A new marine Web portal, Marex, has something other Internet hubs can only dream of: exclusivity.
The procurement site (www.marex.com) was launched in late June by Miami-based Marex.com Inc. Boat builders and their suppliers can use the site only by signing a long-term contract. The deal, typically for five to seven years, disallows those companies from trading products over any other marine-based Web site.
What's the possible downside? With the exclusivity clause, boat builders could limit suppliers' competitive options. You'd think there'd be a hue and cry from those that don't want to be tied to one Internet model. But think again; Marex has signed more than 100 companies, including 37 global boat builders.
Banding together works in the fragmented marine industry, said Marex spokeswoman Sara Wilkins. The company is entering a growth phase, reducing its start-up work force and operating expenses.
Both sides pay to use the site: Buyers and sellers each pay about 2.5 percent of a transaction price to Marex, Wilkins said.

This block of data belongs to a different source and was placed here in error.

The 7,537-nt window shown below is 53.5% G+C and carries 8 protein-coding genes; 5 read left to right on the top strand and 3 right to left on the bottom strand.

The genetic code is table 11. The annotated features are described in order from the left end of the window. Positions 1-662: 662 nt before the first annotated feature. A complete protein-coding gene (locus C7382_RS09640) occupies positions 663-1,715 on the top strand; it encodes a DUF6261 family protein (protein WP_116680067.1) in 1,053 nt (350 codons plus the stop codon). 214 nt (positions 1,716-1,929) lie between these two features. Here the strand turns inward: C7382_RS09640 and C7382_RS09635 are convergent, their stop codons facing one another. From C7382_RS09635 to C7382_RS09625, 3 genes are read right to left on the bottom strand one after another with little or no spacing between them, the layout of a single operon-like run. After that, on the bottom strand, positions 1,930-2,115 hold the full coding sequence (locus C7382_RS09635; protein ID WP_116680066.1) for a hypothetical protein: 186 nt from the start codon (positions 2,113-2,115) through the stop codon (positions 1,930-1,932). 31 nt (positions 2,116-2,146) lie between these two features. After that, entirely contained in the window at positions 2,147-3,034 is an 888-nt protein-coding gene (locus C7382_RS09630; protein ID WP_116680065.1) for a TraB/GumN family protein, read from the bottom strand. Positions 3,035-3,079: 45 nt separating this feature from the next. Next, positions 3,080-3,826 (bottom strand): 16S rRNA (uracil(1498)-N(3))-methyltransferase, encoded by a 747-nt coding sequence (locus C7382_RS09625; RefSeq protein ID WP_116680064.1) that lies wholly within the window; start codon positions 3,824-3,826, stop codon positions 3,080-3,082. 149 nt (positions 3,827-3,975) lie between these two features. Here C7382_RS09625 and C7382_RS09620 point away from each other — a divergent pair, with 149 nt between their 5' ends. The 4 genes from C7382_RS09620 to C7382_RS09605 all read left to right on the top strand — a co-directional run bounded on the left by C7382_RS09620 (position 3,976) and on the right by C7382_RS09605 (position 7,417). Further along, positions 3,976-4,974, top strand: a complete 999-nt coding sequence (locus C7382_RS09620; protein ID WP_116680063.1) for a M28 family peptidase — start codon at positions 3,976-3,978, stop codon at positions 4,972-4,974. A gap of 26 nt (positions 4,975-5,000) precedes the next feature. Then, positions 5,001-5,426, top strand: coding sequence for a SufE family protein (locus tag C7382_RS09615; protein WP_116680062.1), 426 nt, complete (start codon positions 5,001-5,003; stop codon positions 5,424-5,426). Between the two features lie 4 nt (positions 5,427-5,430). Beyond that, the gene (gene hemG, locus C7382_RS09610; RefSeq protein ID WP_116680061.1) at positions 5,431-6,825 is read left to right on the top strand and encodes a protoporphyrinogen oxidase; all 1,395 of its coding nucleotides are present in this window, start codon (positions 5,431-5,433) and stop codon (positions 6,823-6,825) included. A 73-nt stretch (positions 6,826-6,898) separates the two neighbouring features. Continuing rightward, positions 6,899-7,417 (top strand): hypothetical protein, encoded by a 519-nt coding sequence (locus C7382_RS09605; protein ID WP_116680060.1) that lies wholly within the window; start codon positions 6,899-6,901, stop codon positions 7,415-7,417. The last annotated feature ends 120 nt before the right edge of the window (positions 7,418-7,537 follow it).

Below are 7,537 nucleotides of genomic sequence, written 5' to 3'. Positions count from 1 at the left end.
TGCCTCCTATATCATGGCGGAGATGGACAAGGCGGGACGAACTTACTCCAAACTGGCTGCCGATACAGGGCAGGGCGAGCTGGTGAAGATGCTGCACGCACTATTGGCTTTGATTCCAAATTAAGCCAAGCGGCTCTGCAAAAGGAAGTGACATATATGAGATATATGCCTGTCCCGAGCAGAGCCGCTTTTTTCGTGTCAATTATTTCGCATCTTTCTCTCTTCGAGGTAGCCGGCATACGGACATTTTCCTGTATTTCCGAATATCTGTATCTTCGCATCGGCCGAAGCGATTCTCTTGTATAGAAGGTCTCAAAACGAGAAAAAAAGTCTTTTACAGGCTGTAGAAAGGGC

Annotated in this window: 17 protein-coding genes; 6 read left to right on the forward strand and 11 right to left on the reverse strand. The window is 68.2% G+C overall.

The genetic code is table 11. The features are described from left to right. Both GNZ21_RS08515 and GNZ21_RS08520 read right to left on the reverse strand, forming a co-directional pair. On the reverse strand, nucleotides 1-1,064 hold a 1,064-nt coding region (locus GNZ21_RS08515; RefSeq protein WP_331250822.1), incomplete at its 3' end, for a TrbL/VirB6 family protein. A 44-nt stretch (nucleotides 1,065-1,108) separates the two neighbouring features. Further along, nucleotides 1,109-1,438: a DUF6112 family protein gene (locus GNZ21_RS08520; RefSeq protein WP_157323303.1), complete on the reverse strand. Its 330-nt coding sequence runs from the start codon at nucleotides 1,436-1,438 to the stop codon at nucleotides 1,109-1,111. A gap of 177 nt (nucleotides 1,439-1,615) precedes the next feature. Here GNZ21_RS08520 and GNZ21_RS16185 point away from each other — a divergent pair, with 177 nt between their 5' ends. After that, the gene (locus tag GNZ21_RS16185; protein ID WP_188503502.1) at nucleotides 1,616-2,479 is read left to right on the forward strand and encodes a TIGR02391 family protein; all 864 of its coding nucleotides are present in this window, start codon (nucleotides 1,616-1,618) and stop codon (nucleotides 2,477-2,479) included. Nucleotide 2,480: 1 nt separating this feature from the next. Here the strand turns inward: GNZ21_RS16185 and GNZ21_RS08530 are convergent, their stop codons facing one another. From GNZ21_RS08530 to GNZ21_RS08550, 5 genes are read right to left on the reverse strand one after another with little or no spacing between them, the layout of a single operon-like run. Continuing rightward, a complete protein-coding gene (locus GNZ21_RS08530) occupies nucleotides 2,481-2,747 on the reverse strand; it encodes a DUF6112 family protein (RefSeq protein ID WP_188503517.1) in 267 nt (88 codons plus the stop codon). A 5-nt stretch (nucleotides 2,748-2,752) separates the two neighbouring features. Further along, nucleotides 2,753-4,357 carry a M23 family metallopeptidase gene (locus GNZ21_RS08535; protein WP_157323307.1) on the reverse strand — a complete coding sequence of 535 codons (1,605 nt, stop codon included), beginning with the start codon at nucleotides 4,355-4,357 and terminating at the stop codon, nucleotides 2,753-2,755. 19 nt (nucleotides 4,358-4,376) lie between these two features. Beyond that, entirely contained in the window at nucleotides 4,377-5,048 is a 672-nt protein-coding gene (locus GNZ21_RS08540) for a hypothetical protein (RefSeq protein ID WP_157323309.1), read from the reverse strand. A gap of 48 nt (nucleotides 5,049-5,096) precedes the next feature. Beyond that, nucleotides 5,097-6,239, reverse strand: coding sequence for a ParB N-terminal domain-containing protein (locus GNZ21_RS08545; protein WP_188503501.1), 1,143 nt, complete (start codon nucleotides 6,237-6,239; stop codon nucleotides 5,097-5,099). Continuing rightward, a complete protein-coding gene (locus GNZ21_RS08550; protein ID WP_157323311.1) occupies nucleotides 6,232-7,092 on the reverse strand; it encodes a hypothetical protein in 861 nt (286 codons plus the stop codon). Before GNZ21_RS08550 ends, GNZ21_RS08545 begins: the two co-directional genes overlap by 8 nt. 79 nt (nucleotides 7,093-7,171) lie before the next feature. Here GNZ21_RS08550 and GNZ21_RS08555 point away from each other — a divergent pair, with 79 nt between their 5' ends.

But Marex does not have all boat builders yet at its dock. And the publicly held company lost $36.4 million for the first nine months of 2000 on sales of only $11,468.
Yet, Marex expects transaction volume to climb from about $1 million this year to upward of $1.5 billion by 2003, Wilkins said. Its business model bears watching.
Match game: Connect the back end to the front end and you end up with a new partnership by dot-com players getPlastic.com Inc. and Apps4biz.com.
Burlington, Mass.-based getPlastic sells engineered materials and offers a resin evaluation tool, Resinate. Apps4biz, a few miles away in Andover, Mass., does behind-the-scenes Web hosting of smaller firms that need inventory management, order processing and other business services.
In March, the two companies plan to test a new agreement with several molders. A processor on Apps4biz's Web site will be able to ask for, say, 10,000 pounds of resin from getPlastic, said Peter Lopes, Apps4biz vice president of marketing. Apps4biz will process the online request for a quote and place the order. Meanwhile, processors on getPlastic's site can plan inventory and check order status by clicking an icon to Apps4biz, said getPlastic marketing director Steven Iannelli.
"It will save a company from the evil of having to enter an order twice," Iannelli said.
Amid a flurry of recent dot-com partnerships, this agreement makes sense. Apps4biz plans to go live in March and add tooling and indirect material purchases by year's end, Lopes said.
Pryweller, an Akron, Ohio-based senior reporter for Plastics News, covers e-business and mold making.